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Blood. 2013 Mar 21;121(12):e90-7. doi: 10.1182/blood-2012-10-464677. Epub 2013 Jan 24.

AML cells are differentially sensitive to chemotherapy treatment in a human xenograft model.

Author information

1
Division of Experimental Hematology, University of Cincinnati College of Medicine, Cincinnati, OH, USA.

Abstract

As acute myeloid leukemia (AML) xenograft models improve, the potential for using them to evaluate novel therapeutic strategies becomes more appealing. Currently, there is little information on using standard chemotherapy regimens in AML xenografts. Here we have characterized the immunodeficient mouse response to combined Ara-C (cytarabine) and doxorubicin treatment. We observed significant toxicity associated with doxorubicin that required optimization of the route of injection as well as the maximum-tolerated dose for immunodeficient strains. Mice treated with an optimized 5-day induction protocol showed transient weight loss, short-term reduction of peripheral blood cell and platelet counts, and slight anemia. Considerable cytotoxicity was observed in the bone marrow (BM), with primitive LSK cells having a significant survival advantage relative to more mature cells, consistent with the idea of chemotherapy targeting actively growing cells. Treated leukemic mice demonstrated reduced disease burden and increased survival, demonstrating efficacy. AML cells showed significantly increased sensitivity to doxorubicin-containing therapy compared with murine BM cells. Although early treatment could result in some cures, mice with significant leukemia grafts were not cured by using induction therapy alone. Overall, the data show that this model system is useful for the evaluation of novel chemotherapies in combination with standard induction therapy.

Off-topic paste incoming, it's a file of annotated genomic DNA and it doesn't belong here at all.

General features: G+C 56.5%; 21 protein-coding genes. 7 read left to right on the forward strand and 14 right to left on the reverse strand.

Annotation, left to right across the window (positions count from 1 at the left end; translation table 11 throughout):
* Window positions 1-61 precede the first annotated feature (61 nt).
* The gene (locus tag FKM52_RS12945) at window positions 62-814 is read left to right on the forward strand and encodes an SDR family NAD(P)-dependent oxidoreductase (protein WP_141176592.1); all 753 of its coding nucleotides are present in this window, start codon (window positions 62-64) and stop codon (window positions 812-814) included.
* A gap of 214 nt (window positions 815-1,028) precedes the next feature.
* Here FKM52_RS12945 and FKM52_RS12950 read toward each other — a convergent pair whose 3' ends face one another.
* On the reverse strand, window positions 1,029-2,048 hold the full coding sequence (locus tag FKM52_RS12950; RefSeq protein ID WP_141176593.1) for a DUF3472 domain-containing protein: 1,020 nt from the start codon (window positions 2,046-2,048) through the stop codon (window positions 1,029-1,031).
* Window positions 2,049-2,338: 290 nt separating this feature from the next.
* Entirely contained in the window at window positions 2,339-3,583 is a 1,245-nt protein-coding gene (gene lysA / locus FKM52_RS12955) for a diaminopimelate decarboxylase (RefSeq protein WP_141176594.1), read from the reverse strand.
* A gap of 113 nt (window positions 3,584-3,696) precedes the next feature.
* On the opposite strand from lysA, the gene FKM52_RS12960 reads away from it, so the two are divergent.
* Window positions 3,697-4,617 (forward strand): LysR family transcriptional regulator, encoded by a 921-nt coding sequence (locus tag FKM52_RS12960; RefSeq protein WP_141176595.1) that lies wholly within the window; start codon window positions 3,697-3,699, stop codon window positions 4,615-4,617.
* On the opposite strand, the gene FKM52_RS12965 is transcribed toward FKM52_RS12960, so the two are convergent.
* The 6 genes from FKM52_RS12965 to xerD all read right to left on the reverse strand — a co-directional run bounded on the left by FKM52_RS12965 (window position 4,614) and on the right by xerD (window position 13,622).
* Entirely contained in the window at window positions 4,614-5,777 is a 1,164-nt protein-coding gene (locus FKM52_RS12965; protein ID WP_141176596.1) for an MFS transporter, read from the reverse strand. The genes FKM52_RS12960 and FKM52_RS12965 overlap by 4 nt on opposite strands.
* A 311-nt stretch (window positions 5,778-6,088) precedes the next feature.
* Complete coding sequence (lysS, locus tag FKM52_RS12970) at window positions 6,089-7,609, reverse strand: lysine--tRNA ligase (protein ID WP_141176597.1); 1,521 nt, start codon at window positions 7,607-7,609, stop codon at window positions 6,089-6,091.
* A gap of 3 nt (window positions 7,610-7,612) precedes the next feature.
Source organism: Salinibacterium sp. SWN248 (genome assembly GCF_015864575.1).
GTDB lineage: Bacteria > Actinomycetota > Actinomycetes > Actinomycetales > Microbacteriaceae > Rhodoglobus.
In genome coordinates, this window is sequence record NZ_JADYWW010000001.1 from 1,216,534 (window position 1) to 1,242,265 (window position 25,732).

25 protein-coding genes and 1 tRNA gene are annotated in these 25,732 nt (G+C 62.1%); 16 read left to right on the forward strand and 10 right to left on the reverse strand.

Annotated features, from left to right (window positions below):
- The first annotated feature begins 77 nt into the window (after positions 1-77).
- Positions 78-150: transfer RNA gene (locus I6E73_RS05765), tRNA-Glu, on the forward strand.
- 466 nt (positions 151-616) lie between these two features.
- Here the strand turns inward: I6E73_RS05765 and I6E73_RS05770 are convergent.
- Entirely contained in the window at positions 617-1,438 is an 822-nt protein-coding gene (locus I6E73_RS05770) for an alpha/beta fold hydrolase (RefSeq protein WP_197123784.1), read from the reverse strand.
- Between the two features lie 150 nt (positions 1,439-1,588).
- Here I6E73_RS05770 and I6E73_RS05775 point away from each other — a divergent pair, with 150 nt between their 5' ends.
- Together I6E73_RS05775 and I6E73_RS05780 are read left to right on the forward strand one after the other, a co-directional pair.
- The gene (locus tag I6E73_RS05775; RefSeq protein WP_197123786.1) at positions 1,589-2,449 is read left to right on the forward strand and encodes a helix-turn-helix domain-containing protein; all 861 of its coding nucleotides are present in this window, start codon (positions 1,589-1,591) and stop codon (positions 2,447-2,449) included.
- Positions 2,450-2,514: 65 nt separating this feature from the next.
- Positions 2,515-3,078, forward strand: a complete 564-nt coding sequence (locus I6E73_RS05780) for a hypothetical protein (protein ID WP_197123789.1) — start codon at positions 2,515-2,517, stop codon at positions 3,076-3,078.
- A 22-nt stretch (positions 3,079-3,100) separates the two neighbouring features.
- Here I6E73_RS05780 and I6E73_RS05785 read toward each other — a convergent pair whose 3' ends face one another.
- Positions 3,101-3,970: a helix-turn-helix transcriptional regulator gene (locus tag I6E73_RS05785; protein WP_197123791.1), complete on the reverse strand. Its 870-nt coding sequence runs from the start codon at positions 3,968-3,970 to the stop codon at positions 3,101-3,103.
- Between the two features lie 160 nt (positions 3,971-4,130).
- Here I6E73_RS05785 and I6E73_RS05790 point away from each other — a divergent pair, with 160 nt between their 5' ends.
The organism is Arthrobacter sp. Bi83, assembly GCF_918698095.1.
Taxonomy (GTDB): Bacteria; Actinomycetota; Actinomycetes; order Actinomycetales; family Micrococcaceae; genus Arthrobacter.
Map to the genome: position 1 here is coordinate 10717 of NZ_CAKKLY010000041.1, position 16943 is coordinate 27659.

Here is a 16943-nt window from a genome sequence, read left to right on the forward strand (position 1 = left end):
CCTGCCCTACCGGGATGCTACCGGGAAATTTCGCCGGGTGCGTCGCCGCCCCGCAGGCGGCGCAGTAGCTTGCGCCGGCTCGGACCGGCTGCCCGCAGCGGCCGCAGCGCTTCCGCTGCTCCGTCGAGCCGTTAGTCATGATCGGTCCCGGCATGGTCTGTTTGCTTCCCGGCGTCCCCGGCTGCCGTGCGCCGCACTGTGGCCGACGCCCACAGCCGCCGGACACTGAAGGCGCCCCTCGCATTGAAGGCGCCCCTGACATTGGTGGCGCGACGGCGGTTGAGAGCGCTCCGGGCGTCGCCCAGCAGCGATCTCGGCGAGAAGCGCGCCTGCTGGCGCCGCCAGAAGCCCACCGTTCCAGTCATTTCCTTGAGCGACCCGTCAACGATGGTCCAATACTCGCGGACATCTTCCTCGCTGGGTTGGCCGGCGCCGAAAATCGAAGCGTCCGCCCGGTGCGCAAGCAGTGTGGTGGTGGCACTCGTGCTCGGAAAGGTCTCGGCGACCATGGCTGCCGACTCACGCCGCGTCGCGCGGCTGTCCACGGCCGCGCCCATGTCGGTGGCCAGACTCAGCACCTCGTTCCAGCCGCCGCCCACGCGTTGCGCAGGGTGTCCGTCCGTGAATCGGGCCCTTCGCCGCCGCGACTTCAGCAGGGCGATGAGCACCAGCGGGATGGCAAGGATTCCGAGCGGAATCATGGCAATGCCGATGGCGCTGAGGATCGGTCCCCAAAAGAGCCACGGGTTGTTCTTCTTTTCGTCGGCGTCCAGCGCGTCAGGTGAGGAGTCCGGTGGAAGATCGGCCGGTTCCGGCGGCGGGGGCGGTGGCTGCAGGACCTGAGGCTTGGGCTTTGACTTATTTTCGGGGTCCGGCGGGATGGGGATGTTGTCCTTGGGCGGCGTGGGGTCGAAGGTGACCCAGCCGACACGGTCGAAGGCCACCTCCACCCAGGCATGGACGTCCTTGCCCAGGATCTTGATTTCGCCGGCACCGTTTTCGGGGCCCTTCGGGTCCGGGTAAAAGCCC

PMID:
23349390
PMCID:
PMC3606073
DOI:
10.1182/blood-2012-10-464677
[Indexed for MEDLINE]
Free PMC Article
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